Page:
Monday, May 25, 2015

Aloe suzannae And May Blooming Aloes At The Huntington

On our Huntington visit yesterday, we saw three different Aloe suzannae in the Desert Garden.  The above is the largest.  It fell over some years ago.  The trunk re-rooted itself and the plant has branched.  From the other side:
 This other specimen looks recently planted.
Here's the third, the smallest:
A few weeks ago, we saw several recently planted specimens of Aloe suzannae at the nearby LA arboretum.  Here's one:
And here is one photographed at the San Diego Botanic Garden last November:
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Aloe suzannae is endemic to the island of Madagascar, and is near extinction in its native habitat.  It is a solitary, non-offsetting, slow growing Aloe.  In addition, it doesn't bloom every year, limiting availability.  Thus, when I saw one for sale on Ebay, I jumped.
Unfortunately, as you can see, something is wrong.  This top-down yellowing began to appear just a couple of days after it arrived.  I contacted the seller, who was baffled and immediately issued a full refund without my even asking (Thanks!).  A local expert thought it looked like light frost damage--could that have happened in transit?  It's been very mild here, neither hot nor cold.  If it survives--I'll have a relative rarity.  If not, I have...a blog post.  Such is gardening.    

So, what Aloes were blooming at the Huntington at the end of May?  A few.  This one--no label.  Possibly sinkatana.

 Aloe brevifolia:
Although this is a flower stalk, these are not flowers. This is an oddity--an Aloe that produces bulbils--appropriately named Aloe bulbillifera, from Madagascar.  I include it,'s cool. 

 Aloe 'Caesia'--one I am unfamiliar with.  A quick search mentions a 'Caesia' as a "variety of striatula - found only around Molteno in the Eastern Cape of South Africa".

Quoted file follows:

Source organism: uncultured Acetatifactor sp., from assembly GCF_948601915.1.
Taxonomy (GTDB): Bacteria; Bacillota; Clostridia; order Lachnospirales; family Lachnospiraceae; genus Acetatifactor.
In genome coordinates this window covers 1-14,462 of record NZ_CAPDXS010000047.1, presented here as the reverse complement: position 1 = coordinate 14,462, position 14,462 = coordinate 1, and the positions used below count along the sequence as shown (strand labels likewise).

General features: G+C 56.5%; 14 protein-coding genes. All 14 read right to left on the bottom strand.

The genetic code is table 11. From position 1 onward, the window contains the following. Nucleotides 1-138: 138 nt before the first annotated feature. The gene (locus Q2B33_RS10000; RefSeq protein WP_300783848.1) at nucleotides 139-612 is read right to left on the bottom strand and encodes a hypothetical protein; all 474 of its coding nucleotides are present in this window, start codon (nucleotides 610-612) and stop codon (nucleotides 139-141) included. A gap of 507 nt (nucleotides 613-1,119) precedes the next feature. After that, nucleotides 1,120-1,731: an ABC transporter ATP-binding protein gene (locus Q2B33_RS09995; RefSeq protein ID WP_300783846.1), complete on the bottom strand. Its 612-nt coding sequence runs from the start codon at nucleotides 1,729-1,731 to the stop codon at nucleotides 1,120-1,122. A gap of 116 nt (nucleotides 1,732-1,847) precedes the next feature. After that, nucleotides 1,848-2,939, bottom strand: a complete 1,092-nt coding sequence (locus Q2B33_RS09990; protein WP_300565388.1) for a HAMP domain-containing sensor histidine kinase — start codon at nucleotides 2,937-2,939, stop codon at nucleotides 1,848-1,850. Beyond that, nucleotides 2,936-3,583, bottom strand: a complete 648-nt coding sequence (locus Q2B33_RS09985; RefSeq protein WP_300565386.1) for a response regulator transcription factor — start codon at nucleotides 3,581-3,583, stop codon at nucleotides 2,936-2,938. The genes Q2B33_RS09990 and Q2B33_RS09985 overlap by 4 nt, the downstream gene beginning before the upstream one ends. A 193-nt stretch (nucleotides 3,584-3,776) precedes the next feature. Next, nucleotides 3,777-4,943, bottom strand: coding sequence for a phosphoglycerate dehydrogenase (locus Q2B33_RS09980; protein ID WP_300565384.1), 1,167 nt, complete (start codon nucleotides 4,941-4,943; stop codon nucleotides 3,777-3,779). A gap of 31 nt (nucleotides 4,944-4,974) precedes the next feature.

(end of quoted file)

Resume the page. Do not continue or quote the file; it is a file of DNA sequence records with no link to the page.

Aloe davyana
 Aloe hildebrandtii
 Aloe porphryostachys.  This is a solitary Aloe from Yemen.  It is closely related to one I have, Aloe pseudorubroviolacea, and the flowers are somewhat similar.  The plant, however, is an upright grower and is not as beautiful as pseudorubroviolacea, which drapes gracefully from sheer cliffs along the Red Sea. 

Aloe tomentosa boasts flowers unusual for Aloes--they are fuzzy.

 The fuzzy coating gives them a frosted effect. 
 Could not see the label on this one. 
 Aloe 'Goldilocks'
That was yesterday in Aloes. 

Friday, May 22, 2015

Agastache 'Blue Fortune' And Other Small, Unthirsty New Acquisitions

 I bought a 4" Agastache 'Blue Fortune' maybe a month ago.  I've read several blog posts on favorite blogs raving about how good a plant it is.  Well, it is good.  Small, unthirsty plants have been the theme of recent acquisitions. 
 A few years ago I tried an Agastache 'Acapulco-something'--it bloomed for a month or two then suddenly died.  That put me off Agastaches for a while.  I liked 'Blue Fortune' so much I impulse-bought A. pallida x rugosa 'Globe Trotter'.  We'll see how that one goes. 
Indulged also in a little Pentas for the butterflies, for a small spot with poor drainage, and thus sufficient moisture. 
 And pink Salvia microphylla x greggii 'Dancing Dolls' for an empty spot next to pink 'Belinda's Dream'.  I'm not sure I love S. microphylla, because 'Hot Lips' grows way too large, but 'Dancing Dolls' ended up in the garden anyway.  How does that happen?  The hummingbirds are already at it, small though it is.  The garden has been mobbed with hummingbirds--they are not just at the feeders.
Salvia 'Red Dragon' is preparing a new round of flowers.
 Besides Salvias and the Agastache, the hummers are at the Iochroma...